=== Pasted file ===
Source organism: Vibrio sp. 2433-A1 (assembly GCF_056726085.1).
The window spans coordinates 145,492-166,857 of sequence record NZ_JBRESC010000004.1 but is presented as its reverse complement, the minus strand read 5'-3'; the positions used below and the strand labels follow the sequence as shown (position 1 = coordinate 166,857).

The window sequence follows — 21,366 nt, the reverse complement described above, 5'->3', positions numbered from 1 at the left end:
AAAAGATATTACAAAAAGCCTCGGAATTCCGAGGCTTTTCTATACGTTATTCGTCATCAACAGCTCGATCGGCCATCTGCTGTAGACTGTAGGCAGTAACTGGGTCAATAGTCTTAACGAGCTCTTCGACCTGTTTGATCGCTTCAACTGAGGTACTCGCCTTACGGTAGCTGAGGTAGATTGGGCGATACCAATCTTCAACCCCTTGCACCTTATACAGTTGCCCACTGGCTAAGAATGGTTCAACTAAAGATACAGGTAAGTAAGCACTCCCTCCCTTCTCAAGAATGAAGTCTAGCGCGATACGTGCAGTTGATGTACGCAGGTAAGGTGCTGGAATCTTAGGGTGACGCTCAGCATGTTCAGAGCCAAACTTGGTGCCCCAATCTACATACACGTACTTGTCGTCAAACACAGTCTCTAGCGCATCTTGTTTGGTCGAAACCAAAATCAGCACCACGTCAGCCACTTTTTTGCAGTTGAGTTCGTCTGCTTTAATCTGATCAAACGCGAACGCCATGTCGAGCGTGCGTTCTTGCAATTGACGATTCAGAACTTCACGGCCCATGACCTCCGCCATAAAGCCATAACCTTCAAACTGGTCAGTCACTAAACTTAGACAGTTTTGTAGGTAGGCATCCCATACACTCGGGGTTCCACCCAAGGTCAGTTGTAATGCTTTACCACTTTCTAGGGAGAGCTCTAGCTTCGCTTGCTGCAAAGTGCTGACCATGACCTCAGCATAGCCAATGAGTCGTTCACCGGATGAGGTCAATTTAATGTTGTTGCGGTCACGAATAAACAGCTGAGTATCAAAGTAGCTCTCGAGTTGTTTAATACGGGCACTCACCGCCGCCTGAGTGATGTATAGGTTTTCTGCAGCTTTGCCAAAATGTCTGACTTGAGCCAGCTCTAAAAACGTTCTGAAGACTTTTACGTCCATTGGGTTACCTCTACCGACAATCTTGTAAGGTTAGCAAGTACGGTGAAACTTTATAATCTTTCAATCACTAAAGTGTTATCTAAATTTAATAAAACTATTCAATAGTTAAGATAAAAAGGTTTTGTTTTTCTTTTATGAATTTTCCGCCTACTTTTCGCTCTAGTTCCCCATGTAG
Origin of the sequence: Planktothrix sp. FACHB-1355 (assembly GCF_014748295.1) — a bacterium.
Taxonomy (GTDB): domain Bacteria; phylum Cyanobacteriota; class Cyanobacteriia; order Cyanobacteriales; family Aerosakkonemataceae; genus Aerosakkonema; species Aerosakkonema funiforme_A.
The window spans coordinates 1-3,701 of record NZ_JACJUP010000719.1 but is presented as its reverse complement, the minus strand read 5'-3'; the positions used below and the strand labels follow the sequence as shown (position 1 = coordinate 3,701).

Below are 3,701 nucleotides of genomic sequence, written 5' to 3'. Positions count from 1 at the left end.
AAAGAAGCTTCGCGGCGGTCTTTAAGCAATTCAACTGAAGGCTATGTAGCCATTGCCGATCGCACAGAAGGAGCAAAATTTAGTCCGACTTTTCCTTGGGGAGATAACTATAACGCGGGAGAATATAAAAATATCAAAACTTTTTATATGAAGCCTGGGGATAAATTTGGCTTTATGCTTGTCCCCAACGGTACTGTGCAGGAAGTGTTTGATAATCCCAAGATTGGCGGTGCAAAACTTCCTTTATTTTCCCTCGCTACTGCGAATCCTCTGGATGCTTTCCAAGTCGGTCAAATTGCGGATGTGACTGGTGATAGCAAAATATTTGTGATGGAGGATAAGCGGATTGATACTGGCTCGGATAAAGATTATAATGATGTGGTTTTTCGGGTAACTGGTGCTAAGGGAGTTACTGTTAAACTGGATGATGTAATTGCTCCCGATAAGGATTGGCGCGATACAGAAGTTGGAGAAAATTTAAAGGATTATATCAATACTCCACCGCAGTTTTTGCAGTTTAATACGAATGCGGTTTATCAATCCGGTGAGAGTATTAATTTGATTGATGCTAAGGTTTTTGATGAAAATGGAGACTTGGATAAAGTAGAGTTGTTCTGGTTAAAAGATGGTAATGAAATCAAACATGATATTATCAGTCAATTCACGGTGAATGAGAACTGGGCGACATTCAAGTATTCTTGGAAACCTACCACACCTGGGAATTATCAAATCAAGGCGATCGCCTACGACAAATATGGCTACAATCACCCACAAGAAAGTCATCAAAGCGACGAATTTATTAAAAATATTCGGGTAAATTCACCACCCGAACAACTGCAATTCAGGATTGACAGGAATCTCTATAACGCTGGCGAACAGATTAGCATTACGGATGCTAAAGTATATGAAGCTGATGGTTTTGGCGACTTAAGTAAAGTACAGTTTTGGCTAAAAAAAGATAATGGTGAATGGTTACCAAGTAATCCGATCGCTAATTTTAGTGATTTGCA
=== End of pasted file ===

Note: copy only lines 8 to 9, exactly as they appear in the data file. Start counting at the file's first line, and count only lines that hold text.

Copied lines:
Below are 3,701 nucleotides of genomic sequence, written 5' to 3'. Positions count from 1 at the left end.
AAAGAAGCTTCGCGGCGGTCTTTAAGCAATTCAACTGAAGGCTATGTAGCCATTGCCGATCGCACAGAAGGAGCAAAATTTAGTCCGACTTTTCCTTGGGGAGATAACTATAACGCGGGAGAATATAAAAATATCAAAACTTTTTATATGAAGCCTGGGGATAAATTTGGCTTTATGCTTGTCCCCAACGGTACTGTGCAGGAAGTGTTTGATAATCCCAAGATTGGCGGTGCAAAACTTCCTTTATTTTCCCTCGCTACTGCGAATCCTCTGGATGCTTTCCAAGTCGGTCAAATTGCGGATGTGACTGGTGATAGCAAAATATTTGTGATGGAGGATAAGCGGATTGATACTGGCTCGGATAAAGATTATAATGATGTGGTTTTTCGGGTAACTGGTGCTAAGGGAGTTACTGTTAAACTGGATGATGTAATTGCTCCCGATAAGGATTGGCGCGATACAGAAGTTGGAGAAAATTTAAAGGATTATATCAATACTCCACCGCAGTTTTTGCAGTTTAATACGAATGCGGTTTATCAATCCGGTGAGAGTATTAATTTGATTGATGCTAAGGTTTTTGATGAAAATGGAGACTTGGATAAAGTAGAGTTGTTCTGGTTAAAAGATGGTAATGAAATCAAACATGATATTATCAGTCAATTCACGGTGAATGAGAACTGGGCGACATTCAAGTATTCTTGGAAACCTACCACACCTGGGAATTATCAAATCAAGGCGATCGCCTACGACAAATATGGCTACAATCACCCACAAGAAAGTCATCAAAGCGACGAATTTATTAAAAATATTCGGGTAAATTCACCACCCGAACAACTGCAATTCAGGATTGACAGGAATCTCTATAACGCTGGCGAACAGATTAGCATTACGGATGCTAAAGTATATGAAGCTGATGGTTTTGGCGACTTAAGTAAAGTACAGTTTTGGCTAAAAAAAGATAATGGTGAATGGTTACCAAGTAATCCGATCGCTAATTTTAGTGATTTGCA